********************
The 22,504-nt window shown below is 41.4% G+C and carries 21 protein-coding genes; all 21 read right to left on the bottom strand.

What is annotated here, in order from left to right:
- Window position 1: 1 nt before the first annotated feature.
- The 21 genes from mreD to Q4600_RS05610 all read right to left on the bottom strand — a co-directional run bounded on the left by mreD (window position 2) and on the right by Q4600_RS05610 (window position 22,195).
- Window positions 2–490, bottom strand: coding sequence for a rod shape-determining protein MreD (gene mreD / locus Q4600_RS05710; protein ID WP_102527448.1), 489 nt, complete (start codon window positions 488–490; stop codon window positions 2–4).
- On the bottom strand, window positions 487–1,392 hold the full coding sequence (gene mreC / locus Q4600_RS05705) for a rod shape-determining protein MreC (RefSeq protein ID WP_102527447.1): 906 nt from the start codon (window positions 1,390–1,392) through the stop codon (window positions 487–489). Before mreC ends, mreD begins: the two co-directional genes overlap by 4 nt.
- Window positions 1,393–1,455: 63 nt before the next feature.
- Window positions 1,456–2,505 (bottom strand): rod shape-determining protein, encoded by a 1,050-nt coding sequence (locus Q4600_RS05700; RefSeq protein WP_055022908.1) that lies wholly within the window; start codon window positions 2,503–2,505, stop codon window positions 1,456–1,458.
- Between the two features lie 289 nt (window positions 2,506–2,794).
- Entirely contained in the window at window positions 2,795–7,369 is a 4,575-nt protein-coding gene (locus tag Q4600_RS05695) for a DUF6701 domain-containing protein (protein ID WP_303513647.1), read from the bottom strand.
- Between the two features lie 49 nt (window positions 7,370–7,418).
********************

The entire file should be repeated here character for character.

The 22,504-nt window shown below is 41.4% G+C and carries 21 protein-coding genes; all 21 read right to left on the bottom strand.

What is annotated here, in order from left to right:
- Window position 1: 1 nt before the first annotated feature.
- The 21 genes from mreD to Q4600_RS05610 all read right to left on the bottom strand — a co-directional run bounded on the left by mreD (window position 2) and on the right by Q4600_RS05610 (window position 22,195).
- Window positions 2–490, bottom strand: coding sequence for a rod shape-determining protein MreD (gene mreD / locus Q4600_RS05710; protein ID WP_102527448.1), 489 nt, complete (start codon window positions 488–490; stop codon window positions 2–4).
- On the bottom strand, window positions 487–1,392 hold the full coding sequence (gene mreC / locus Q4600_RS05705) for a rod shape-determining protein MreC (RefSeq protein ID WP_102527447.1): 906 nt from the start codon (window positions 1,390–1,392) through the stop codon (window positions 487–489). Before mreC ends, mreD begins: the two co-directional genes overlap by 4 nt.
- Window positions 1,393–1,455: 63 nt before the next feature.
- Window positions 1,456–2,505 (bottom strand): rod shape-determining protein, encoded by a 1,050-nt coding sequence (locus Q4600_RS05700; RefSeq protein WP_055022908.1) that lies wholly within the window; start codon window positions 2,503–2,505, stop codon window positions 1,456–1,458.
- Between the two features lie 289 nt (window positions 2,506–2,794).
- Entirely contained in the window at window positions 2,795–7,369 is a 4,575-nt protein-coding gene (locus tag Q4600_RS05695) for a DUF6701 domain-containing protein (protein ID WP_303513647.1), read from the bottom strand.
- Between the two features lie 49 nt (window positions 7,370–7,418).